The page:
June 21, 2024

Milton Ciganek

Be Adventurous

African Art: From Traditional to Contemporary Forms

Introduction

The term African art refers to the art and artistic heritage of Africa. It includes a range of traditional and contemporary styles, both formal and informal, from all areas of the continent. Many artists from outside Africa have adopted an African aesthetic which has helped shape their work into what it is today. The earliest known examples of this style are found in Nok Culture (500 BC – AD 300) with terracotta figures displaying stylized forms with elongated bodies, angular faces and large eyes

African art is a broad term which encompasses all forms of visual arts, applied arts and design produced by people with ancestry from the continent of Africa.

African art is a broad term which encompasses all forms of visual arts, applied arts and design produced by people with ancestry from the continent of Africa. African art can be classified into separate categories including historical or traditional African art; contemporary African art; and diasporic African Art (art created by people who were born in Africa but live in countries other than their country of birth).

African art is not limited to the art of the African continent, but includes the work of artists from African diasporic communities worldwide.

Art historians describe African art as a vast and rich collection of many different styles and traditions with great diversity in materials used, techniques employed and visual expression.

African art is a broad term which encompasses all forms of visual arts, applied arts and design produced by people with ancestry from the continent of Africa. African art has been an integral part of human history for millennia, with central African cultures producing great works like the Nok terracotta sculptures, Egyptian hieroglyphics and Ethiopian illuminated manuscripts. Today it includes the work of artists from African diasporic communities worldwide.

The term “African art” is sometimes used in reference to works from Western Africa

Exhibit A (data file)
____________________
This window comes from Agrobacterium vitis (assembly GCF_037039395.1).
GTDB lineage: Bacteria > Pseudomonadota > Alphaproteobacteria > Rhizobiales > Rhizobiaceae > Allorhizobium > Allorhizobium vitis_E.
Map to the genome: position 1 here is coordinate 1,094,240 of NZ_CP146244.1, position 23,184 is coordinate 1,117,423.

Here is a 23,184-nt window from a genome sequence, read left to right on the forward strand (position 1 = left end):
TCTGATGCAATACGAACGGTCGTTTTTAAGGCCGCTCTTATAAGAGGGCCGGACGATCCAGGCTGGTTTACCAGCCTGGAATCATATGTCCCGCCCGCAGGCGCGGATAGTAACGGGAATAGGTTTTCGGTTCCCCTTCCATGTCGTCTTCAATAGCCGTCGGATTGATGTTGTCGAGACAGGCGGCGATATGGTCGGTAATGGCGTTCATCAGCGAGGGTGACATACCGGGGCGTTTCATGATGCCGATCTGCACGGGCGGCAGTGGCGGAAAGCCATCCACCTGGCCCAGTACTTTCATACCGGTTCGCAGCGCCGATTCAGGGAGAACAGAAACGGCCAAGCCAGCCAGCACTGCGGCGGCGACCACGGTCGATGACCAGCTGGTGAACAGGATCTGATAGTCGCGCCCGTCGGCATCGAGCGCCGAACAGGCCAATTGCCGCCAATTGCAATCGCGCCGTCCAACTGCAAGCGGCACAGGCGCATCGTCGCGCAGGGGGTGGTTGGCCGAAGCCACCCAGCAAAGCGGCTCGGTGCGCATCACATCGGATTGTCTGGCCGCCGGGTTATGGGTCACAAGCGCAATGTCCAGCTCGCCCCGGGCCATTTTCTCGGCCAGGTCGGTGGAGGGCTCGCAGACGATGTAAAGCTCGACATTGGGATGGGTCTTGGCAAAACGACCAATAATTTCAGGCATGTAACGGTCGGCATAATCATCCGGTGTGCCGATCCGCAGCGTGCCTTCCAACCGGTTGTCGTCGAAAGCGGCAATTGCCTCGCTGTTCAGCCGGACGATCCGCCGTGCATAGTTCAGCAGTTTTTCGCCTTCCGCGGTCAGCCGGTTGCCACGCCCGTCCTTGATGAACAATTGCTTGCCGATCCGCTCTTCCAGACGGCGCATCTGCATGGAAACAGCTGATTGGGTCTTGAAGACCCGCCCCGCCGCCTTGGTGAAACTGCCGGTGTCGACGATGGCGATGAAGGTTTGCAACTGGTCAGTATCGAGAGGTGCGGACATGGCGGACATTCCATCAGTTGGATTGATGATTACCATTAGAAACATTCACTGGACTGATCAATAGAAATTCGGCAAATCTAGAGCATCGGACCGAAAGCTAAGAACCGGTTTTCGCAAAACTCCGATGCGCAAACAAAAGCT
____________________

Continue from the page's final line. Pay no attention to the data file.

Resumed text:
The term “African art” is sometimes used in reference to works from Western Africa, Central Africa and Southern Africa, although these terms are often used for particular styles or traditions within these regions. The term can also apply to modern or contemporary visual arts produced by people with African ancestry living in other parts of the world.

In its most general sense, African art refers to the visual culture of people who live on the continent today (and their descendants), including both ethnic Africans and those who identify as diasporic Africans. This would include both traditional sculpture and painting; textiles such as cloth or clothing; beadwork; masks; jewelry and other personal ornaments worn by individuals; architecture that serves a functional purpose such as housing structures made from mud bricks rather than wood frames which allows them to be more resistant against termites; furniture made out of wood instead metal supports because trees provide shade during hot days but give way easily when it rains so there’s no need for extra reinforcement during storms etcetera..

The first authentic African style can be traced back to Nok Culture.

The first authentic African style can be traced back to Nok Culture. This style has been traced to the settlements on the Jos Plateau at the heart of Nigeria’s Yoruba region where archeologists have unearthed more than a thousand terracotta figurines and decorated pots that date as far back as 500 BC, showing that this area was inhabited by people with a strong artistic tradition who created their own distinct style by combining influences from different regions of West Africa.

Nok culture is named after one particular site called Nok where these sculptures were found in abundance. It’s believed that they represent ancestors who were worshipped as gods by their descendants because they had magical powers and could control rain or drought (depending on whether they were happy with their offerings).

Another early example is the San

Another early example is the San (Bushmen) rock paintings found throughout Botswana dating between 1000-2000 years old which show scenes of hunting and dancing under the stars alongside paintings depicting giraffes, which were never native to this area but were traded through neighboring tribes before being adopted by San artists as part of their repertoire.

In addition to these early examples, there are also many contemporary examples of African art from across the continent that can be found in museums around the world.

Conclusion

African art is a rich and diverse collection of many different styles and traditions with great diversity in materials used, techniques employed and visual expression. It has been shaped by the environment as well as by the cultures of its people who have lived on this continent for thousands of years. The earliest known examples come from Nok Culture which dates back to 500 BC where archeologists have unearthed more than a thousand terracotta figurines and decorated pots that show early evidence for an artistic tradition in Nigeria’s Yoruba region which later developed into what we now call “African” style today. Another example is found among San (Bushmen) rock paintings found throughout Botswana dating between 1000-2000 years old which show scenes of hunting and dancing under the stars alongside paintings depicting giraffes which were never native to this area but were traded through neighboring tribes before being adopted by San artists as part of their repertoire when they moved southwards towards Botswana from Angola where they originated around 5000 years ago